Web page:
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GNMH still serving community

By Staff | Apr 5, 2020

Governor Sununu has mandated the closing of all non-essential businesses  in an attempt to  slow the spread of the virus during the COVID-19 pandemic. Hospitals are scrambling to treat sick patients and makeshift healthcare facilities are springing up in available facilities to accommodate the overwhelming need. With beds for physically sick patients at an absolute premium, Greater Nashua Mental Health (GNMH) is determined not to add even more strain to the fragile inpatient system by allowing individuals with mental health and substance use disorders deteriorate at this time of isolation and high anxiety. 

“We are continuing to provide critically needed mental health and substance use disorder services, while also following all recommended procedures for the health and safety of clients and staff,” stated Craig Amoth, President and CEO of GNMH. “We’re remaining open for business; we’re just doing it differently. Our staff have adapted remarkably well under the circumstances.”

Fortunately, most services are now being provided by Telehealth, as sanctioned by the State of New Hampshire. Many clients enjoy this method of interaction and appreciate the ability to receive services safely from home, since many are anxious about going out into public spaces, especially if they are considered particularly vulnerable. Interestingly, some clients are preferring this method over face-to-face sessions, especially our younger clients. This could change the way that many organizations do business in the future.

Telehealth visits can also be a bit more challenging for parents and families, however. Many parents are working from home and their children are with them full-time. Children are supposed to be homeschooled during this time which requires adult supervision. Parents may be ill themselves or may be taking care of someone who is ill. Balancing all this, in addition to finding a quiet, private space at home in which to conduct the phone appointment is not always easy, especially if there are very young children in the home. Some families on tight budgets may also have limited phone plans, so this creates a whole other challenge when conducting a one-hour Telehealth call in lieu of a physical office appointment. Fortunately, many of the insurance plans have stepped up with assistance to their members by purchasing additional minutes or even providing a phone if necessary.

While Telehealth has been tremendously effective, not all treatment can be provided over a video session.    Some patients still require face to face visits with their medical provider to receive vital care such as injectable medications, for example, so our facility must remain open for limited hours to those clients, while still practicing safe methods for both clients and staff. In addition, agency support and front desk staff must continue to field and process the increased volume of incoming and outgoing phone calls. We have also had to invest in enhanced broadband and other IT hardware to support our staff and clients to work remotely.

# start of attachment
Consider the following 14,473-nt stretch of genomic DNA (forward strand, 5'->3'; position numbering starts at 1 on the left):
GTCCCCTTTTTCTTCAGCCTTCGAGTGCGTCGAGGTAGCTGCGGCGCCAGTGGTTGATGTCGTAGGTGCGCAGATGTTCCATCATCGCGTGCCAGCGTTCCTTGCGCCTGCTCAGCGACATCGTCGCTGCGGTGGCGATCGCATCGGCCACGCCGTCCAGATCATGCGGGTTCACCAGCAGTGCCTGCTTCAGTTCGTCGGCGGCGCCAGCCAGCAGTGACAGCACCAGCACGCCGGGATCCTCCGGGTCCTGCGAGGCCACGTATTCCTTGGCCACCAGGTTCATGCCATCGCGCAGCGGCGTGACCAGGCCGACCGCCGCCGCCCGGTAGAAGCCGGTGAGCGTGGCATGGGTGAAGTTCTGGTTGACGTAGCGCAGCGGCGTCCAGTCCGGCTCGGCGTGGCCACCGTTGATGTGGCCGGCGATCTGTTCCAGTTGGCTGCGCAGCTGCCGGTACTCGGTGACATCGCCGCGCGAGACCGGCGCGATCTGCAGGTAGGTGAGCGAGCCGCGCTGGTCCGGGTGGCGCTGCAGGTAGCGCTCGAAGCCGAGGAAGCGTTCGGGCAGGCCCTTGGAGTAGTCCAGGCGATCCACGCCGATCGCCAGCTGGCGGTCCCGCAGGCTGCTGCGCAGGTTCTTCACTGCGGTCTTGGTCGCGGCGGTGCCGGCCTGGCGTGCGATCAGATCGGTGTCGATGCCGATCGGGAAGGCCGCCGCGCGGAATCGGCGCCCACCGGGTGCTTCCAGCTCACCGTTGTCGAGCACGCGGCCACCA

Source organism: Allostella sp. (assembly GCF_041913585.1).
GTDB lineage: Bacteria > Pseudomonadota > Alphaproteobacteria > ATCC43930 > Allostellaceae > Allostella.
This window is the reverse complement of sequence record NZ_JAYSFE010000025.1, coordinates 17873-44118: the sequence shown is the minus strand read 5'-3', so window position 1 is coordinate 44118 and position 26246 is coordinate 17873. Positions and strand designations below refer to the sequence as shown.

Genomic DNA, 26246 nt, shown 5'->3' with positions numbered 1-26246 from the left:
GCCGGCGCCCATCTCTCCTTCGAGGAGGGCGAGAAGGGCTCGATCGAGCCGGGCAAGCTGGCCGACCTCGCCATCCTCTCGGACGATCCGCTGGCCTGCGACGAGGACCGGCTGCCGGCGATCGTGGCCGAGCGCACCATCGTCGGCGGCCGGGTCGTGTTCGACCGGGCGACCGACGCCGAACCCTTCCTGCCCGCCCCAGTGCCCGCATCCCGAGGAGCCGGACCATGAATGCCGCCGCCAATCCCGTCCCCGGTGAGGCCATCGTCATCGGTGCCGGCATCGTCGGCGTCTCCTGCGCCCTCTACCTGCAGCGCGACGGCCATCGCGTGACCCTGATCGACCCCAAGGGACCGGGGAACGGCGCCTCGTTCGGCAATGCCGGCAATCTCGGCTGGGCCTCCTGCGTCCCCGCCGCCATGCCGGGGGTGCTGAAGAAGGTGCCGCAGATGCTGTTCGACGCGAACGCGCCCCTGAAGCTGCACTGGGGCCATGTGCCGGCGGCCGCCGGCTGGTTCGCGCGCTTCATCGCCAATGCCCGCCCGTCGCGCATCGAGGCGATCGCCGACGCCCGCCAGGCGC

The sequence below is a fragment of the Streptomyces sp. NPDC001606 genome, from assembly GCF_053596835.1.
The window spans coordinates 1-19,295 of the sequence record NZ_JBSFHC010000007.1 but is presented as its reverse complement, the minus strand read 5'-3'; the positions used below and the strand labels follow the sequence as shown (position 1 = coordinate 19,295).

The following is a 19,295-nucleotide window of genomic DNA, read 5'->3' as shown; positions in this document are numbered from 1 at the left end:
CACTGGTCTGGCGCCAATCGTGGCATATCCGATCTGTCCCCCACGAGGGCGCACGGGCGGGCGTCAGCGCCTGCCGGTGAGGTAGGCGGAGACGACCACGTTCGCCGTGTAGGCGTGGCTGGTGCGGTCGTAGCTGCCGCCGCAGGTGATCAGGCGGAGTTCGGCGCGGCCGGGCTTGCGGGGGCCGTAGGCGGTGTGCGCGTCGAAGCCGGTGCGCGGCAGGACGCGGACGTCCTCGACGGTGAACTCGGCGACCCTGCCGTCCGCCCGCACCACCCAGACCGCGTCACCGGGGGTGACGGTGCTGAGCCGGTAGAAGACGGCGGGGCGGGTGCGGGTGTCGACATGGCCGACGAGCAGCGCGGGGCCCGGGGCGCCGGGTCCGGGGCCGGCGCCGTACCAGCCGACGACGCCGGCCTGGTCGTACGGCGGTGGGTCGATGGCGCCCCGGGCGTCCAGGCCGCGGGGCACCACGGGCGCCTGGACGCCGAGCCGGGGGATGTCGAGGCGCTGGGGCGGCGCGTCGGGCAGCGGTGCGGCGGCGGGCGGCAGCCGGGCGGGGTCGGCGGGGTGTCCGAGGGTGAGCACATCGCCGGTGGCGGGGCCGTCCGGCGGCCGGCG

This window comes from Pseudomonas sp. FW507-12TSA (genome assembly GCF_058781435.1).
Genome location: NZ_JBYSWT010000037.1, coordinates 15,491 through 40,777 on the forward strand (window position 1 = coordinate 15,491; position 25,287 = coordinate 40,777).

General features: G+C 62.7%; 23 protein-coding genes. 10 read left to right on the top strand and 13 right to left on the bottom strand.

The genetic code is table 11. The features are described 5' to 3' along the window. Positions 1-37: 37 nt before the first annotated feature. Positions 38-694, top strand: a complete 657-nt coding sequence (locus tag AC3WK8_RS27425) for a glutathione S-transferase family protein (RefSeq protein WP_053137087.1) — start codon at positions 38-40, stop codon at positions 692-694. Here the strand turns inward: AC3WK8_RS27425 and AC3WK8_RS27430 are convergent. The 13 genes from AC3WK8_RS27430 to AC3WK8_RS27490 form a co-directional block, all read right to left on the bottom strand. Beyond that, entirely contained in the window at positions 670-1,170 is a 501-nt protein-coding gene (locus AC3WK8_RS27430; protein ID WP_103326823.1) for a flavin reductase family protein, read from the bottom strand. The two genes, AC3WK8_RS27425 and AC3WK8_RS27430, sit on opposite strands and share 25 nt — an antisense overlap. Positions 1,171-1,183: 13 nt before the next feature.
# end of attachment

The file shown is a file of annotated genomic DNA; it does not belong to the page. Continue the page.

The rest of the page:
Community Support Services staff must also continue to provide some home or community visits to maintain the stability of certain clients with critical needs, while also practicing safe distancing and other recommended methods to stay well. “We know that COVID-19 will be around for a while and we need to conserve our human resources, along with personal protective gear,” added Dr. Marilou Patalinjug-Tyner, Chief Medical Officer at GNMH. “If our staff doesn’t remain healthy, there won’t be anyone to provide services, so we have to remain mindful of that.”

There are many hurdles to jump right now and flexibility is key during this time of constant change and adaptation. Despite all of this, it is clear that community mental health staff all over the State have been doing amazing work during this entirely novel experience, as all 10 of them remain open to serve clients.

“We are extremely proud of our staff and how they have risen to this unique challenge,” said Dr. Cynthia Whitaker, Chief of Services at Greater Nashua Mental Health. “They are compassionate, dedicated and heroic professionals pulling together to support not only their clients but also each other, as we all navigate this new territory. The fallout of the pandemic is likely going to be significant, but we fully intend be here to assist our community to remain well.”

For questions about our services, please call (603) 889-6147, or visit www.gnmh.org for agency updates and COVID-19 information and virtual resources.


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